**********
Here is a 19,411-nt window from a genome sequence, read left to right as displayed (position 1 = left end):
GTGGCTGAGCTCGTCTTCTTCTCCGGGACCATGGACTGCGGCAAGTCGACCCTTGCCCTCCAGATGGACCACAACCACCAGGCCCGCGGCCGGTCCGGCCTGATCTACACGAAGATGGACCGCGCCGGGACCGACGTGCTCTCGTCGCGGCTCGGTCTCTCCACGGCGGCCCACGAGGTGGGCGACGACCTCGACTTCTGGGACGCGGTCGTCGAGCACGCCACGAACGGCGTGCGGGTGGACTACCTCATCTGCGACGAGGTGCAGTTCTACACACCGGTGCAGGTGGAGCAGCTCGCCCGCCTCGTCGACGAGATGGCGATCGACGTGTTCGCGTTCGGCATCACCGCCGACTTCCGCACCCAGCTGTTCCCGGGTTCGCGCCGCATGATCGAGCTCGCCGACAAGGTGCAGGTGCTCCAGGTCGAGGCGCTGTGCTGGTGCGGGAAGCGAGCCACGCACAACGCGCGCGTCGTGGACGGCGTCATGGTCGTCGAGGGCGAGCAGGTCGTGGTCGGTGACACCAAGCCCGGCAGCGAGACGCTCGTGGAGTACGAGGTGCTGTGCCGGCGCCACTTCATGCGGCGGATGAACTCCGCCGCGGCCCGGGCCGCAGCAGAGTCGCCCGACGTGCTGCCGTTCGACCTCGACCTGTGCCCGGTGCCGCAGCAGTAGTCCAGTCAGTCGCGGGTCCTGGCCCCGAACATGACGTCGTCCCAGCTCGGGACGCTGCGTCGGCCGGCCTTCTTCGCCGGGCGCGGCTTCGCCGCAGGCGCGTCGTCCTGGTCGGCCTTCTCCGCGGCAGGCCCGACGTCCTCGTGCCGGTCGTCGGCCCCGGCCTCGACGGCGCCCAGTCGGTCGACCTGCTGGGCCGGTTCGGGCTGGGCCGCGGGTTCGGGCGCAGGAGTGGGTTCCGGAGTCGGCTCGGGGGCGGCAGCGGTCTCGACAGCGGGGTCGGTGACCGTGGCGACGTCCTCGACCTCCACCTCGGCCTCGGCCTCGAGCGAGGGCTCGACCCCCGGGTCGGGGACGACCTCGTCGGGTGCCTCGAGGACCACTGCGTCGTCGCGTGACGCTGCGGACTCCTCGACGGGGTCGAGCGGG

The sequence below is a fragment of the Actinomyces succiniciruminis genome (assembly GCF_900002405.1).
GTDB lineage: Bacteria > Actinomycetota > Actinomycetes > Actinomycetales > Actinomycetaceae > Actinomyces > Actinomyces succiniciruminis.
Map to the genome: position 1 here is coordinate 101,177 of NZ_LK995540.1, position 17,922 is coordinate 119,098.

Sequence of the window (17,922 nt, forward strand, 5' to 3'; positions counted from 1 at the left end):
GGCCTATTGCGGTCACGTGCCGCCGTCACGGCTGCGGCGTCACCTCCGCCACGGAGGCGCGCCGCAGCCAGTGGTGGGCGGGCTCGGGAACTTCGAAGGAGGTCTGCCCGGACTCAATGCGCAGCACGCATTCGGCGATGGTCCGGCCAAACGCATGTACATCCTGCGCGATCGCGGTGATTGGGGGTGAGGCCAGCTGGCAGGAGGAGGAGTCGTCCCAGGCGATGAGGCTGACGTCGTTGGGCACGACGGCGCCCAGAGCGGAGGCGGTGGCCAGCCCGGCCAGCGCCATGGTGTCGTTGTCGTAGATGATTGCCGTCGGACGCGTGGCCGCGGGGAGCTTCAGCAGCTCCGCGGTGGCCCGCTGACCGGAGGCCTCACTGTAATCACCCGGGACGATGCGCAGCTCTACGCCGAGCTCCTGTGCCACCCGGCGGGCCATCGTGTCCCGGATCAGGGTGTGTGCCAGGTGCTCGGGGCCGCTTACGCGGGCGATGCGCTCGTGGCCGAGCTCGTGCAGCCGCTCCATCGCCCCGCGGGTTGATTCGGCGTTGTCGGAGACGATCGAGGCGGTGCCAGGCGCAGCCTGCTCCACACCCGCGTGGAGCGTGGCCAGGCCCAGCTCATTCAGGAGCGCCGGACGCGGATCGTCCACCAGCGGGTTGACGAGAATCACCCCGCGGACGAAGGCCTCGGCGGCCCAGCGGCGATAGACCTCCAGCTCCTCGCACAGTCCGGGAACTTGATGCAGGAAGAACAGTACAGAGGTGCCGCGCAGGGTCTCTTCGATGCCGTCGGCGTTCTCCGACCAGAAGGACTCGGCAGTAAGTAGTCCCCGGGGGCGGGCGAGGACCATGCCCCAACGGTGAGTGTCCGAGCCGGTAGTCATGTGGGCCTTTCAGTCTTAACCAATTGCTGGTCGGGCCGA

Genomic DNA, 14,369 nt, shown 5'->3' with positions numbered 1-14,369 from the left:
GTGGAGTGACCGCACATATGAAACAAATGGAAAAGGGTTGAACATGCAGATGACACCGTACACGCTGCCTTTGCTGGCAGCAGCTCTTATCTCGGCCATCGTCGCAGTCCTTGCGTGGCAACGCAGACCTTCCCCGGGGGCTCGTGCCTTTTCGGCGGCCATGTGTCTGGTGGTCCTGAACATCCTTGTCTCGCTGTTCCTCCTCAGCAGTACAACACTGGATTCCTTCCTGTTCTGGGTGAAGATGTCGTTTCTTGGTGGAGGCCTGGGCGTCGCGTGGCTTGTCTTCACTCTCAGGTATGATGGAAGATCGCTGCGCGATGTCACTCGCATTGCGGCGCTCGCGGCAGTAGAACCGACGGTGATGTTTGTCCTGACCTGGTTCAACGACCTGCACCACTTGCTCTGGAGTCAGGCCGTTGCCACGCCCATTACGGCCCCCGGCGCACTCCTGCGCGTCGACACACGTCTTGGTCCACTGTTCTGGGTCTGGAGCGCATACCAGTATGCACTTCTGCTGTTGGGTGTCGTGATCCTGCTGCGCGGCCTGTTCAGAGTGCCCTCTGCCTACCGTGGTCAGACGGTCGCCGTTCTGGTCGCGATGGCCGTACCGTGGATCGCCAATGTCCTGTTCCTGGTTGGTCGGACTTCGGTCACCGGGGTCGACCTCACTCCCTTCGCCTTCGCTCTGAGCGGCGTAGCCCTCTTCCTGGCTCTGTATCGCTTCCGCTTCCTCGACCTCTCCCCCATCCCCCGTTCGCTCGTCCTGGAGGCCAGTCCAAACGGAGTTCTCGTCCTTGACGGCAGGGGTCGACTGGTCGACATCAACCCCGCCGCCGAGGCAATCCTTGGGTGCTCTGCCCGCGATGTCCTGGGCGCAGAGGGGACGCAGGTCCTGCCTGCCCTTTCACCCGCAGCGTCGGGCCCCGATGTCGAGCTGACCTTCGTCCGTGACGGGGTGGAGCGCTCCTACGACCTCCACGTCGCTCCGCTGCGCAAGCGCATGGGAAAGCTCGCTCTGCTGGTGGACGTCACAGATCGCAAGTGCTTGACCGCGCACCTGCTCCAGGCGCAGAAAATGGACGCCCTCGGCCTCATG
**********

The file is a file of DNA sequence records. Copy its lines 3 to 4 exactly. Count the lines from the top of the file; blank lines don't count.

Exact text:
The sequence below is a fragment of the Actinomyces succiniciruminis genome (assembly GCF_900002405.1).
GTDB lineage: Bacteria > Actinomycetota > Actinomycetes > Actinomycetales > Actinomycetaceae > Actinomyces > Actinomyces succiniciruminis.